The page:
Boomers’ 20 Favorite Books From Childhood (That Every Grandkid Should Read)

Are you looking for a birthday gift for a grandchild or other young child in your life? Is encouraging a love for reading one of your ulterior motives? (A motive we strongly endorse, by the way.) Why not pick a book that you loved as a child or young adult? We asked Road Scholars to tell us their favorite books from childhood—here is our Top 20, each with a quote from a survey respondent saying why the book is important to them. Want to share your love of learning with your grandchild with Road Scholar? See our complete collection of learning adventures for Grandparents & Grandchildren.

 

“Oh, the Places You’ll Go” by Dr. Seuss

“Life is a journey—explore and achieve your dreams!”

 

“Heidi” by Johanna Spyri

“A glimpse into life in another country and culture.”

 

The Harry Potter Series by J.K. Rowling

“The hero’s journey we all experience one way or another.”

Explore the Wizarding World of Harry Potter with your Grandchild »

 

“Make Way for Ducklings” by Robert McCloskey

“Teaches love and respect for animals set in an historical milieu.”

 

“Little House on the Prairie” by Laura Ingalls Wilder

“Gives a sense of life in 19th-Century America and appreciation for being a pioneer and risk-taker.”

 

“The Wizard of Oz” by L. Frank Baum.

“I first thought of it as exciting places to travel unlike home, not as a quest to return home.”

 

“Anne of Green Gables” by Lucy Maud Montgomery.

“It gently teaches that people should not be judged by appearance or circumstance.”

 

“Wind in the Willows” by Kenneth Grahame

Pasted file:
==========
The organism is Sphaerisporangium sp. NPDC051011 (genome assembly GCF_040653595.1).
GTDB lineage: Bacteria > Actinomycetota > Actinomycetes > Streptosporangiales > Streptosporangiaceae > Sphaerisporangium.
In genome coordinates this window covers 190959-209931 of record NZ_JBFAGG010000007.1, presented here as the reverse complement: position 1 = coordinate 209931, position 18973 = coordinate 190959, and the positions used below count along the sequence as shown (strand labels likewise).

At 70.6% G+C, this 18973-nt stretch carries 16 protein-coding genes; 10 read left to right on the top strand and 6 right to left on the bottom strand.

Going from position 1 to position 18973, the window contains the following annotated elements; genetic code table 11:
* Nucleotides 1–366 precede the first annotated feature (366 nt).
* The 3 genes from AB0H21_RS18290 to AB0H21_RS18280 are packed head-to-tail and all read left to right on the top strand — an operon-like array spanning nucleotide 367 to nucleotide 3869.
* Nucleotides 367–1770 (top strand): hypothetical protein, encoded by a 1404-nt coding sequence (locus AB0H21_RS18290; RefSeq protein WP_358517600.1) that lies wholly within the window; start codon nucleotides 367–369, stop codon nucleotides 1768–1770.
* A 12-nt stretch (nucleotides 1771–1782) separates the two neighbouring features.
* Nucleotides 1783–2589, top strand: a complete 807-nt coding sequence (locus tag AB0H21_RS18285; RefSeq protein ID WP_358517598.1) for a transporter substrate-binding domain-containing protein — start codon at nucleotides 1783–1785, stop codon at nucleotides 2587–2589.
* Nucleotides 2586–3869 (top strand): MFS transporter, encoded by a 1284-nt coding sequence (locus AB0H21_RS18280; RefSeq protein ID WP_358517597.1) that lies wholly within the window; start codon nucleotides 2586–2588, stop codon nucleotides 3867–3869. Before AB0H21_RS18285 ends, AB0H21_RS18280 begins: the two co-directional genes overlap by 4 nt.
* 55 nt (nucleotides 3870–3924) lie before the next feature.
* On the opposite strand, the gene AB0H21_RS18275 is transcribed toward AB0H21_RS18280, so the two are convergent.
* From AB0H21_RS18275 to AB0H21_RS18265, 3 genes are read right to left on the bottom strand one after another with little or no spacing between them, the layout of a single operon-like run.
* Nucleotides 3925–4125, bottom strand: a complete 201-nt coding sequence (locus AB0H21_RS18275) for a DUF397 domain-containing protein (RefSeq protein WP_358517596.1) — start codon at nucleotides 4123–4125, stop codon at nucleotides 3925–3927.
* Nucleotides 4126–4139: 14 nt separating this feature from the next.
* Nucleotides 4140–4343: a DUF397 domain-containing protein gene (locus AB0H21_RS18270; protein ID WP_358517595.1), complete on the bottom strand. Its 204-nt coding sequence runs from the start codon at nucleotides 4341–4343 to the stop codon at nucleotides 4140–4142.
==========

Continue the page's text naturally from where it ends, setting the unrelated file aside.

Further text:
“Friends who are interestingly flawed, on a road trip together.”

 

The Narnia Chronicles by C.S. Lewis

“Kids need to be transported into other worlds to foster their sense of exploration.”

 

“The Adventures of Tom Sawyer” by Mark Twain

“Encourages adventure and self-reliance.”

 

“Black Beauty” by Anna Sewell

“Children has an opportunity to learn about compassion from this beautiful story about animals, people, triumph and tragedy.”

 

“The Boxcar Children” by Gertrude Chandler Warren

“The importance of family.”

Bring to life the fun and adventure of “The Boxcar Children” »

 

“The Secret of the Old Clock” and other Nancy Drew mysteries by Carolyn Keene

“It’s about a smart and independent young woman.”

 

“A Wrinkle in Time” by Madeleine L’Engle

“A strong female character and big philosophical questions.”

 

“Where the Wild Things Are” by Maurice Sendak

“Scary, but with a safe ending, teaching tolerance the acceptance of diversity.”

 

“The Little Engine That Could” by Watty Piper

“With a positive attitude life becomes a series of opportunities and possibilities.”

 

“Charlotte’s Web” by E.B. White

“A timeless, sweet story about friendships, the circle of live, the importance of listening, appreciating the moment, being humble and accepting change without fear.”

 

“The Secret Garden” by Frances Hodgson Burnett

“It’s about overcoming obstacles, real or imagined, and that it’s okay to have secrets as long as they don’t hurt anyone.”

 

“Henry Huggins” by Beverly Cleary

“She captures what it’s like to be a kid, and her stories still resonate with kids today.”

 

“The Little Prince” by Antoine de Saint-Exupery

“Teaches the importance of love and faithful friendship.”

 

What was your favorite book as a child? Why would you recommend it to children now?

Interested in traveling with your grandchild? Explore our complete collection of Adventures for Grandparents and Grandchildren »

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